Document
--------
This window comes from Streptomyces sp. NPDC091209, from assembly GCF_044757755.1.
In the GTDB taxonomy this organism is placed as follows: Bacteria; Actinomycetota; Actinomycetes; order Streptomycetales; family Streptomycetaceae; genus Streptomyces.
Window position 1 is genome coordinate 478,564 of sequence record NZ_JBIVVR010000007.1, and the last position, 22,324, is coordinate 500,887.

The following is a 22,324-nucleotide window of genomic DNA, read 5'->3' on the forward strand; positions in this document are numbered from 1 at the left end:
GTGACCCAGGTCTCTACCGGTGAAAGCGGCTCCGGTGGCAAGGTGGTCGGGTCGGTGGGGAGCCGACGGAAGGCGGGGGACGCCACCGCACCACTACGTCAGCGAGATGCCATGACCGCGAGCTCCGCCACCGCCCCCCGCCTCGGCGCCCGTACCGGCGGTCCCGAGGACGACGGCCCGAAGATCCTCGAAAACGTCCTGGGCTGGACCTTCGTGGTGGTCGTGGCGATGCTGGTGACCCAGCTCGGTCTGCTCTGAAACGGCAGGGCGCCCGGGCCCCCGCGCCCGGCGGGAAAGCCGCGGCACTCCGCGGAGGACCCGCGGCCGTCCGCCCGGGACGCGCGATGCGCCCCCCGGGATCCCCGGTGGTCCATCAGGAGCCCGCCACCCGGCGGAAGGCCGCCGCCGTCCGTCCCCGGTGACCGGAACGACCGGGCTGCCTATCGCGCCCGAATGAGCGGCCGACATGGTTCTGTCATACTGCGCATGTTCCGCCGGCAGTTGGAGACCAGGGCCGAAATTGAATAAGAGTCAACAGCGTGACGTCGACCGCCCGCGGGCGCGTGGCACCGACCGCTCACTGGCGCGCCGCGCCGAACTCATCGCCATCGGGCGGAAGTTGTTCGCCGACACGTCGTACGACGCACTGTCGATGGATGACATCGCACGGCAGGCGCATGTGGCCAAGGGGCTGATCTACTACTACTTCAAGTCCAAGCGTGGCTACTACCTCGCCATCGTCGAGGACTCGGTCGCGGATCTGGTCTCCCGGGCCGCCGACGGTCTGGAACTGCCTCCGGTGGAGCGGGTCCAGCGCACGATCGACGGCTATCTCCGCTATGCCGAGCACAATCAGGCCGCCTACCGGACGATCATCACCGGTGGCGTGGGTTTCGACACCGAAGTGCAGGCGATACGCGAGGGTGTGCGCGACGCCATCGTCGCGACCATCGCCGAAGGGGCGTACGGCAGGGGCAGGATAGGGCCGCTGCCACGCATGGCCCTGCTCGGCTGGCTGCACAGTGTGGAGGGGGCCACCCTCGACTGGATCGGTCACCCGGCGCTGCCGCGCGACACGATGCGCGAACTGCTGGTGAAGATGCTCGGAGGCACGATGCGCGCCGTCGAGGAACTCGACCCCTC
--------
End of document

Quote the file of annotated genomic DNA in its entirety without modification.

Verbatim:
This window comes from Streptomyces sp. NPDC091209, from assembly GCF_044757755.1.
In the GTDB taxonomy this organism is placed as follows: Bacteria; Actinomycetota; Actinomycetes; order Streptomycetales; family Streptomycetaceae; genus Streptomyces.
Window position 1 is genome coordinate 478,564 of sequence record NZ_JBIVVR010000007.1, and the last position, 22,324, is coordinate 500,887.

The following is a 22,324-nucleotide window of genomic DNA, read 5'->3' on the forward strand; positions in this document are numbered from 1 at the left end:
GTGACCCAGGTCTCTACCGGTGAAAGCGGCTCCGGTGGCAAGGTGGTCGGGTCGGTGGGGAGCCGACGGAAGGCGGGGGACGCCACCGCACCACTACGTCAGCGAGATGCCATGACCGCGAGCTCCGCCACCGCCCCCCGCCTCGGCGCCCGTACCGGCGGTCCCGAGGACGACGGCCCGAAGATCCTCGAAAACGTCCTGGGCTGGACCTTCGTGGTGGTCGTGGCGATGCTGGTGACCCAGCTCGGTCTGCTCTGAAACGGCAGGGCGCCCGGGCCCCCGCGCCCGGCGGGAAAGCCGCGGCACTCCGCGGAGGACCCGCGGCCGTCCGCCCGGGACGCGCGATGCGCCCCCCGGGATCCCCGGTGGTCCATCAGGAGCCCGCCACCCGGCGGAAGGCCGCCGCCGTCCGTCCCCGGTGACCGGAACGACCGGGCTGCCTATCGCGCCCGAATGAGCGGCCGACATGGTTCTGTCATACTGCGCATGTTCCGCCGGCAGTTGGAGACCAGGGCCGAAATTGAATAAGAGTCAACAGCGTGACGTCGACCGCCCGCGGGCGCGTGGCACCGACCGCTCACTGGCGCGCCGCGCCGAACTCATCGCCATCGGGCGGAAGTTGTTCGCCGACACGTCGTACGACGCACTGTCGATGGATGACATCGCACGGCAGGCGCATGTGGCCAAGGGGCTGATCTACTACTACTTCAAGTCCAAGCGTGGCTACTACCTCGCCATCGTCGAGGACTCGGTCGCGGATCTGGTCTCCCGGGCCGCCGACGGTCTGGAACTGCCTCCGGTGGAGCGGGTCCAGCGCACGATCGACGGCTATCTCCGCTATGCCGAGCACAATCAGGCCGCCTACCGGACGATCATCACCGGTGGCGTGGGTTTCGACACCGAAGTGCAGGCGATACGCGAGGGTGTGCGCGACGCCATCGTCGCGACCATCGCCGAAGGGGCGTACGGCAGGGGCAGGATAGGGCCGCTGCCACGCATGGCCCTGCTCGGCTGGCTGCACAGTGTGGAGGGGGCCACCCTCGACTGGATCGGTCACCCGGCGCTGCCGCGCGACACGATGCGCGAACTGCTGGTGAAGATGCTCGGAGGCACGATGCGCGCCGTCGAGGAACTCGACCCCTC